Ramón J. Sender

5 comentarios:

  1. I guess I felt much the same reading it: it was ok, but there seemed no reason why it was so highly regarded. Perhaps I thought maybe it didn't translate well - but perhaps not then. Similar in my mind in that respect to Camilo José Cela's The Family of Pascual Duarte.

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  2. I was actually interested in reading this but you don't make it sound all that interesting. On the other and when I liked a book as much as you liked The Savage Detectives, naything that I read right after becomes somewhat pale in comparison.
    Did you perfer Soldados de Salamina?

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  3. *Obooki: Yeah, we must have felt pretty much the same way then. I guess I should read the intro in its entirety to see why Sender is/was viewed as such a big deal--my guess is the book is revered more for its Civil War content than its technical prowess. Haven't read that Cela novel in ages, but my recollection is that it was considered "shocking" for its narration in its time ("pioneering" even maybe). I hope to read more by him some day, but he's not super high up on my list at the moment.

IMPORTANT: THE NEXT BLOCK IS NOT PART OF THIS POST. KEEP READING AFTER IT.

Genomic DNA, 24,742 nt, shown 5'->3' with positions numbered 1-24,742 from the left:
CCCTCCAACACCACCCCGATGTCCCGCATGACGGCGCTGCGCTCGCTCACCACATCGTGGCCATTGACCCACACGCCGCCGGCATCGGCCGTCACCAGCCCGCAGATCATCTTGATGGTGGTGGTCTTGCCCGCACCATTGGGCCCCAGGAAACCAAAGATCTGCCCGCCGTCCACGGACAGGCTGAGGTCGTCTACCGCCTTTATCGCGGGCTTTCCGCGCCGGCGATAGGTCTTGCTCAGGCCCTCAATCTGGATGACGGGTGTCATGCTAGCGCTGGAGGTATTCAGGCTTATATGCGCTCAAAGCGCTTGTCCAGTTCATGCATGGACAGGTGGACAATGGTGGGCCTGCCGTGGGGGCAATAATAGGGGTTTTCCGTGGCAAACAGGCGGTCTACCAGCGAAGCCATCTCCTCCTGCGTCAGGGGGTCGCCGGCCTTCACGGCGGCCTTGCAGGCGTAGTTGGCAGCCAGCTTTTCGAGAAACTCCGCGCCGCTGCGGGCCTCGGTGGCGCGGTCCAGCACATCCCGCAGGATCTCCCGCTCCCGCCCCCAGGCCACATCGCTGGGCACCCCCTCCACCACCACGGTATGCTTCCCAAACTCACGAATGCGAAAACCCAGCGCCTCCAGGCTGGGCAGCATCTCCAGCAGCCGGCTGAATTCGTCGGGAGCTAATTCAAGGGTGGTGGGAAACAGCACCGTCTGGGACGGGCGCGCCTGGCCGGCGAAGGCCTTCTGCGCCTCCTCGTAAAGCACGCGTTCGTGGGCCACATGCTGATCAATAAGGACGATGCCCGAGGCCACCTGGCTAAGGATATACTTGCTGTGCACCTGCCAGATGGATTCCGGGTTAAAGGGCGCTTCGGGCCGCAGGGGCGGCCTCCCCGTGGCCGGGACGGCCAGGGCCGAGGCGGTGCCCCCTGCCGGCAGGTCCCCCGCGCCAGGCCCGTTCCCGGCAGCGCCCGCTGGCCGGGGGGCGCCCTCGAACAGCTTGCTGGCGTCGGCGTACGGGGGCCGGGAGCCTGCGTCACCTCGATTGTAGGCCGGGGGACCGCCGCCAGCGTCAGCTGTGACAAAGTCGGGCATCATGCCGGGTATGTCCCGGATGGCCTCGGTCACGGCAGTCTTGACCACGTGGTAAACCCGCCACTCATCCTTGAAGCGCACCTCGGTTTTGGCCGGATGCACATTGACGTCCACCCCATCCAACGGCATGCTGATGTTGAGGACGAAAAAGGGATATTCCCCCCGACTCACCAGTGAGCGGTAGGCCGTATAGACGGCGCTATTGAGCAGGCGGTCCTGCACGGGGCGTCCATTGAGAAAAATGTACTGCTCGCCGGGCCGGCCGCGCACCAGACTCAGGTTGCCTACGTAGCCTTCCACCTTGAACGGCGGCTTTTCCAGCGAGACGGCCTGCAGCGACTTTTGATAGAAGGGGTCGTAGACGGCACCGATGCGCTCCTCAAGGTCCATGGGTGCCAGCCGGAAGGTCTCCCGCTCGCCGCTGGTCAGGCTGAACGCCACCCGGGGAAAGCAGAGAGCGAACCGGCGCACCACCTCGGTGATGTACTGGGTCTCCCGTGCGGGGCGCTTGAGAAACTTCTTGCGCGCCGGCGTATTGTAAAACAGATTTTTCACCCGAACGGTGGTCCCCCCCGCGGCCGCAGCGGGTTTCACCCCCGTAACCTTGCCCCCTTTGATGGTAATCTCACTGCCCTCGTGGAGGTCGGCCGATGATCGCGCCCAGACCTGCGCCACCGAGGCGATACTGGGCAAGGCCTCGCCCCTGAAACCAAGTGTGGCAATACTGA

*Caroline: The Sender novella isn't bad, and it's only about 70 pages long. It just didn't live up to its rep for me even though I think the story does bring some emotional power to its ending despite the old-fashioned elements. I LOVED Cercas' Soldados de Salamina, though, and would strongly recommend that one for one of your future Lit & War readalong choices or just a great read from a contemporary Spanish author. I hope to get to his Amatomía de un instante sometime this year.

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  4. I'm reading The Hive at the moment, sort of, which for various reasons I suspect you might like.

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  5. *Obooki: I thought I saw that you were reading something by Cela, and naturally I'm intrigued by your comment (have wanted to read that partic. novel by him for some time now but just can't quite seem to get around to it). Anyway, will await your opinion of The Hive once you've had a chance to finish it!